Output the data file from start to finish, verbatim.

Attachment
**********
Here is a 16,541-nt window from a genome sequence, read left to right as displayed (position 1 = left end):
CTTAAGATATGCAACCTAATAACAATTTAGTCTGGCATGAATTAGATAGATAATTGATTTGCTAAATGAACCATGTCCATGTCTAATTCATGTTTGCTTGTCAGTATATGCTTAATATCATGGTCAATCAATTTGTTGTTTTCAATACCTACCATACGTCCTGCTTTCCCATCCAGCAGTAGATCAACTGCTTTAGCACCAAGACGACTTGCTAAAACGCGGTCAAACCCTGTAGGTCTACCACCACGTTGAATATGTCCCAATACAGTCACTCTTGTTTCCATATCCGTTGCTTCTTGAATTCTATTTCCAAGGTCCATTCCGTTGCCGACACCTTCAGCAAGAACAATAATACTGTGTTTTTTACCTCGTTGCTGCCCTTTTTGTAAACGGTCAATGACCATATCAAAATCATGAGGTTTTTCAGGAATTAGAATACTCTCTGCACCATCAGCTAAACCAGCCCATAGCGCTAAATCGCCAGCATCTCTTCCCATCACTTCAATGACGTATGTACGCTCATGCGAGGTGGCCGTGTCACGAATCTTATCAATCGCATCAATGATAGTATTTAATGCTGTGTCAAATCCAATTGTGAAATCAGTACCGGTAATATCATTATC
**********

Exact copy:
Here is a 16,541-nt window from a genome sequence, read left to right as displayed (position 1 = left end):
CTTAAGATATGCAACCTAATAACAATTTAGTCTGGCATGAATTAGATAGATAATTGATTTGCTAAATGAACCATGTCCATGTCTAATTCATGTTTGCTTGTCAGTATATGCTTAATATCATGGTCAATCAATTTGTTGTTTTCAATACCTACCATACGTCCTGCTTTCCCATCCAGCAGTAGATCAACTGCTTTAGCACCAAGACGACTTGCTAAAACGCGGTCAAACCCTGTAGGTCTACCACCACGTTGAATATGTCCCAATACAGTCACTCTTGTTTCCATATCCGTTGCTTCTTGAATTCTATTTCCAAGGTCCATTCCGTTGCCGACACCTTCAGCAAGAACAATAATACTGTGTTTTTTACCTCGTTGCTGCCCTTTTTGTAAACGGTCAATGACCATATCAAAATCATGAGGTTTTTCAGGAATTAGAATACTCTCTGCACCATCAGCTAAACCAGCCCATAGCGCTAAATCGCCAGCATCTCTTCCCATCACTTCAATGACGTATGTACGCTCATGCGAGGTGGCCGTGTCACGAATCTTATCAATCGCATCAATGATAGTATTTAATGCTGTGTCAAATCCAATTGTGAAATCAGTACCGGTAATATCATTATC